200th Anniversary Birkbeck Effect: Sophie Bray – Olympic hockey player

Occupational psychology graduate Sophie Bray is best known for her international hockey success on the England team. She helped England to a gold medal at the 2016 Summer Olympics in Rio de Janeiro in a tense final against the Netherlands that went to a penalty shoot-out. Sophie retired from international hockey in 2019 but still plays in the Investec Women’s Hockey League for East Grinstead. She was named the league’s Player of the Season in 2018-19.

Along with the rest of the England hockey team upon their success in Rio, she was made an MBE for services to hockey.


200th Anniversary Birkbeck Effects: Judith Mayhew Jonas, Solicitor, local politician and former chair of Royal Opera House

Judith Mayhew Jonas was the first woman to hold a number of public roles in the United Kingdom such as a two-year term as Provost of King’s College, Cambridge and chair of the Royal Opera House. Born and educated in New Zealand, she moved to the UK as a lecturer in law at the University of Southampton, then King’s College London. She was appointed chair of governors at Birkbeck in 1999. She was Provost of King’s College, Cambridge from 2003 to 2005, the first woman to hold this post. She was also the first woman to chair the Royal Opera House.

She was closely involved in the running of the City of London from 1986. In that year she was elected to the City of London Corporation and chaired the Corporation’s Policy and Resources Committee from 1996–2003. From 2001 she was City and Business Advisor to Ken Livingstone, then Mayor of London. She was made a Dame Commander of the Order of the British Empire (DBE) in the 2002 Birthday Honours “for services to the City of London”. In 2004 she was made New Zealander of the Year in Britain. She was Global Award Winner at the New Zealand Women of Influence Awards in 2015.


200th Birkbeck Effect: Joseph Clinton Robertson, Founder of London Mechanics’ Institute

Joseph Clinton Robertson was a Scottish patent agent, writer and periodical editor. He was born into a comfortable nonconformist family and was considered a political radical, prominent in the debates within the Mechanics’ Institute movement.

He was a tricky character, however: easily offended, undeterred by legal threats and bankruptcy courts, and with a proclivity for fraud and blackmail. He was also a talented editor and passionate about the empowerment of working men.

In 1823, in his mid-thirties, Robertson founded the popular Mechanics’ Magazine, printed by John Knight and Henry Lacey. In the Mechanics Magazine Robertson first proposed the London Mechanics’ Institution but he later became a long-term critic of the Institution.


Jonathan A. Smith, Professor of psychology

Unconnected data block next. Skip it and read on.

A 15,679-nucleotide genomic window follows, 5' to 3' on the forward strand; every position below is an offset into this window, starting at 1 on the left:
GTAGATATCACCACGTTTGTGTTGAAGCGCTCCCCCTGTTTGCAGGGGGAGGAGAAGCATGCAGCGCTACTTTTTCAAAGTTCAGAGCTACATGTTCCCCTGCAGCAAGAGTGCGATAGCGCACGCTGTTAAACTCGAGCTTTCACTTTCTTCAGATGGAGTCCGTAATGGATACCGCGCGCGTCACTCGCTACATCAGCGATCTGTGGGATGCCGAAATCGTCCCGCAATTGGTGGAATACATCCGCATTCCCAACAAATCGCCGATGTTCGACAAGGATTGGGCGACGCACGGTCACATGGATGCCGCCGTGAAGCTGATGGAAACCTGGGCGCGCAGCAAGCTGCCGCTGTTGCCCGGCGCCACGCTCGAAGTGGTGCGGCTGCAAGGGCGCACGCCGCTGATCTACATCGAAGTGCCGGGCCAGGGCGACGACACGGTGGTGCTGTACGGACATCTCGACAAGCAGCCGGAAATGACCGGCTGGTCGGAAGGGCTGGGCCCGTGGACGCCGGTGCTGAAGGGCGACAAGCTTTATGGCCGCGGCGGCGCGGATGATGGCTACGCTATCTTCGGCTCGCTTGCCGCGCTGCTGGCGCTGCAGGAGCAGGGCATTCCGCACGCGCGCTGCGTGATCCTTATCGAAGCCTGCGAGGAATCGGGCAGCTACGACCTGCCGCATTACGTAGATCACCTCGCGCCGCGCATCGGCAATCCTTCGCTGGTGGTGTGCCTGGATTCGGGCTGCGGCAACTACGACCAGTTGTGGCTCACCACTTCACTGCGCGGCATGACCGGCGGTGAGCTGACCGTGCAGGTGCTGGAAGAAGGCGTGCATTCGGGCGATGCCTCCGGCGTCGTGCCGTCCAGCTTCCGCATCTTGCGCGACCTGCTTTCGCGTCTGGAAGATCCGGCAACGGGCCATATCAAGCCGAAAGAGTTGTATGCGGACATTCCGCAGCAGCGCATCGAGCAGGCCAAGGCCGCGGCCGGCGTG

Over the past two decades during his time at Birkbeck, Jonathan A. Smith has developed and established Interpretative Phenomenological Analysis (IPA), one of the leading experiential methodologies both in and beyond psychology. Originally introduced by Smith in the 1990s, IPA has become one of the most popular qualitative methods for basic and applied psychological research, influencing many associated disciplines across the social and health sciences. It is taught widely across the UK and is the methodology of choice for thousands of doctoral theses worldwide.

Smith was the lead author on the highly influential book about IPA, which remains a top-selling publication over a decade after it was first published. In July 2020, Smith was awarded an Honorary Fellowship of the British Psychological Society (BPS) in recognition of his pioneering role in establishing and enhancing the place of qualitative research in psychology.


200th Anniversary Birkbeck Effect: John Enderby, Physicist

Knighted for his services to physics in 2004, he is best known scientifically for his development of new techniques using neutrons to study the structure of liquids.

John Enderby earned a first-class honours degree in physics from Birkbeck College, University of London in 1957. He remained at Birkbeck to pursue a PhD in the properties of liquid metals, before embarking upon an academic career, working at the universities of Huddersfield, Sheffield and Leicester, and accepting a Chair at the University of Bristol in 1976, where he remained until he retired.

Between 1985 and 1988, he was seconded to Institut Laue-Langevin in Grenoble, France, a leading international centre for neutron science. As British director there, among other achievements, he assisted in the planning of the European Synchrotron Radiation Facility (ESRF). He was elected a Fellow of the Royal Society in 1985 and was an Honorary Fellow of the Institute of Physics. He was President of the IOP between October 2004 and September 2006 and had a long association with Institute of Physics Publishing (IOPP) in Bristol, where he served for many years as scientific advisor.